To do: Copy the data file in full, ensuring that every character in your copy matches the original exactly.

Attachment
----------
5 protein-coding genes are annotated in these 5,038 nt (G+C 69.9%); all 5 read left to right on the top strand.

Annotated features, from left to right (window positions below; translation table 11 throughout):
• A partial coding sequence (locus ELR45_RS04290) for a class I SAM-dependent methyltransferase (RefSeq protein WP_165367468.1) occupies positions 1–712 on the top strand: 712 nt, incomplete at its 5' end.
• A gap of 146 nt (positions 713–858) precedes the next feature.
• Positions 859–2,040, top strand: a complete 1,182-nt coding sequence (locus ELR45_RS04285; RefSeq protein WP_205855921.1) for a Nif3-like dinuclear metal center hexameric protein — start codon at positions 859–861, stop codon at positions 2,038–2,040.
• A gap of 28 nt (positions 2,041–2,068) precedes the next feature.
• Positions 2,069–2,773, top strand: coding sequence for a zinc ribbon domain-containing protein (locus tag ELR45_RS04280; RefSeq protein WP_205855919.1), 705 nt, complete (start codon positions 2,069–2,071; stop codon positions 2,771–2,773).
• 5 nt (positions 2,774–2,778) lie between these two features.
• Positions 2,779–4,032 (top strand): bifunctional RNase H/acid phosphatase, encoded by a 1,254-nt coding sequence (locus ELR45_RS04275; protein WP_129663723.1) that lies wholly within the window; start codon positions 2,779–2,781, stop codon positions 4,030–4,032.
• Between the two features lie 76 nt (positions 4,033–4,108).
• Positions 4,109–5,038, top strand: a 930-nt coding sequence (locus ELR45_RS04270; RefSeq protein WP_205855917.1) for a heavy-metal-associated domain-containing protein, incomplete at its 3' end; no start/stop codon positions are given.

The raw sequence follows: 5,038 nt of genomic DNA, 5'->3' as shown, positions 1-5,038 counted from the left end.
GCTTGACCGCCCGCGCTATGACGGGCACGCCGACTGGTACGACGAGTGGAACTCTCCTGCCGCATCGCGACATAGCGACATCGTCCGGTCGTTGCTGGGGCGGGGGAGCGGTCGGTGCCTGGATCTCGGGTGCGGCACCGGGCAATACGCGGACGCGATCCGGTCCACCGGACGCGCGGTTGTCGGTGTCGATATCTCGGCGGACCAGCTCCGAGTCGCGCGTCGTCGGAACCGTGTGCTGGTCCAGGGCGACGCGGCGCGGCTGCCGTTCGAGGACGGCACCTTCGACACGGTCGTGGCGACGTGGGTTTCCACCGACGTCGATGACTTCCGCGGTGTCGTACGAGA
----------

5 protein-coding genes are annotated in these 5,038 nt (G+C 69.9%); all 5 read left to right on the top strand.

Annotated features, from left to right (window positions below; translation table 11 throughout):
• A partial coding sequence (locus ELR45_RS04290) for a class I SAM-dependent methyltransferase (RefSeq protein WP_165367468.1) occupies positions 1–712 on the top strand: 712 nt, incomplete at its 5' end.
• A gap of 146 nt (positions 713–858) precedes the next feature.
• Positions 859–2,040, top strand: a complete 1,182-nt coding sequence (locus ELR45_RS04285; RefSeq protein WP_205855921.1) for a Nif3-like dinuclear metal center hexameric protein — start codon at positions 859–861, stop codon at positions 2,038–2,040.
• A gap of 28 nt (positions 2,041–2,068) precedes the next feature.
• Positions 2,069–2,773, top strand: coding sequence for a zinc ribbon domain-containing protein (locus tag ELR45_RS04280; RefSeq protein WP_205855919.1), 705 nt, complete (start codon positions 2,069–2,071; stop codon positions 2,771–2,773).
• 5 nt (positions 2,774–2,778) lie between these two features.
• Positions 2,779–4,032 (top strand): bifunctional RNase H/acid phosphatase, encoded by a 1,254-nt coding sequence (locus ELR45_RS04275; protein WP_129663723.1) that lies wholly within the window; start codon positions 2,779–2,781, stop codon positions 4,030–4,032.
• Between the two features lie 76 nt (positions 4,033–4,108).
• Positions 4,109–5,038, top strand: a 930-nt coding sequence (locus ELR45_RS04270; RefSeq protein WP_205855917.1) for a heavy-metal-associated domain-containing protein, incomplete at its 3' end; no start/stop codon positions are given.

The raw sequence follows: 5,038 nt of genomic DNA, 5'->3' as shown, positions 1-5,038 counted from the left end.
GCTTGACCGCCCGCGCTATGACGGGCACGCCGACTGGTACGACGAGTGGAACTCTCCTGCCGCATCGCGACATAGCGACATCGTCCGGTCGTTGCTGGGGCGGGGGAGCGGTCGGTGCCTGGATCTCGGGTGCGGCACCGGGCAATACGCGGACGCGATCCGGTCCACCGGACGCGCGGTTGTCGGTGTCGATATCTCGGCGGACCAGCTCCGAGTCGCGCGTCGTCGGAACCGTGTGCTGGTCCAGGGCGACGCGGCGCGGCTGCCGTTCGAGGACGGCACCTTCGACACGGTCGTGGCGACGTGGGTTTCCACCGACGTCGATGACTTCCGCGGTGTCGTACGAGA